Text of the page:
EPITHALAMION BY EDMUND SPENSER SUMMARY PDF

“Epithalamion,” is a marriage ode written by the English Renaissance poet Edmund Spenser. This poem was published originally with his sonnet sequence . It might sound like scientific jargon, but Edmund Spenser’s ‘Epithalamion’ is actually a sort of love poem! Explore this lesson to discover more. Epithalamion: Epithalamion, marriage ode by Edmund Spenser, originally published with his sonnet sequence Amoretti in The poem celebrates Spenser’s.

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These were printed in one volume in It is unlikely that all the sonnets of Amoretti were written at one time, or that all were originally addressed to Elizabeth Boyle, whose marriage to Spenser is celebrated in the Epithalamion.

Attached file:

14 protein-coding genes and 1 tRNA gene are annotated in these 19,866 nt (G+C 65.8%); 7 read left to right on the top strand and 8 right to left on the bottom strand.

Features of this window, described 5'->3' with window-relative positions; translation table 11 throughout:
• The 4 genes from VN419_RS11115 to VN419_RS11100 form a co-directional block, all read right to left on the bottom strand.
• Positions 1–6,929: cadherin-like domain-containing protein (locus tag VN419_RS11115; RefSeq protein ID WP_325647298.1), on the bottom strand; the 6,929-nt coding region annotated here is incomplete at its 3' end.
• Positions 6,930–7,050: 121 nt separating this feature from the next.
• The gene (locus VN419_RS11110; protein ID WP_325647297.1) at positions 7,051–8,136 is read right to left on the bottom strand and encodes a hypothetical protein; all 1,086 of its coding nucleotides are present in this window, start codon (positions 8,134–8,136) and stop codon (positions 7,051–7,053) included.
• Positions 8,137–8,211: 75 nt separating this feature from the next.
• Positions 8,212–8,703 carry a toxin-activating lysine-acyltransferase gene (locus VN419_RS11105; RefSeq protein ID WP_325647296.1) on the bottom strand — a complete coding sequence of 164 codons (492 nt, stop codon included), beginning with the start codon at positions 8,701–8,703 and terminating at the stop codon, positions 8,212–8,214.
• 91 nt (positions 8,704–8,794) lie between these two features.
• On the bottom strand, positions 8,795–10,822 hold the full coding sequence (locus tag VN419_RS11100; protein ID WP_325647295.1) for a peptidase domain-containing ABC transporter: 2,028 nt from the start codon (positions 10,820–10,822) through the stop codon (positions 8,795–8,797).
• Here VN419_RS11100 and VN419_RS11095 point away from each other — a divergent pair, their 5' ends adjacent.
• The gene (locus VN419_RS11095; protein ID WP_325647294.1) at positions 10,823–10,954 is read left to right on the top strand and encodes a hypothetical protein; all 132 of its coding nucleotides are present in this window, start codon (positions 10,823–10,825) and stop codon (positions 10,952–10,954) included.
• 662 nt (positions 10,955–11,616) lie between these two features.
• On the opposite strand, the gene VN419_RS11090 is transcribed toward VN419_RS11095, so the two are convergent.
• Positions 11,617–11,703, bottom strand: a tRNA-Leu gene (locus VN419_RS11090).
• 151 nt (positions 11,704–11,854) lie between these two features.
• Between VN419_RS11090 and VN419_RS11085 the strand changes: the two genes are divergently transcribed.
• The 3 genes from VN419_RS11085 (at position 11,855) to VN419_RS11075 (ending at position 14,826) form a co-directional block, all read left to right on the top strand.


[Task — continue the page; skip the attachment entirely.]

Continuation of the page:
It is possible that the form of the volume, which presents a sonnet sequence dealing with the vicissitudes of a courtship, crowned by a marriage-ode, is accidental: If so, he had an original mind: It seems more likely that Spenser collected existing sonnets, adding to their number with such an arrangement in mind. The figure of Charissa Charity- Faerie Queene I, 10and the quest of Britomart which is to end in marriage, present the same essential image.

The work begins with two sonnets in which the speaker addresses his own poetry, attempting to invest his words with the power to achieve his goal the wooing of Elizabeth Boyle.

From the third sonnet through the sixty-second sonnet, the speaker is in an almost constant state of emotional turmoil and frustrated hopes. Edmunr beloved refuses to look favorably upon his suit, so his reaction ranges from despairing self-deprecation to angry tirade against her stubbornness. Epithalamionn often the speaker dwells summxry his beloved’s beauty, both inner and outer, and the overpowering effects this beauty has upon him. He uses a variety of motifs to explicate his feelings and thoughts toward the subject of his ardor: Each of these is intended to convey some aspect of his beloved’s character or his own fears and apprehensions.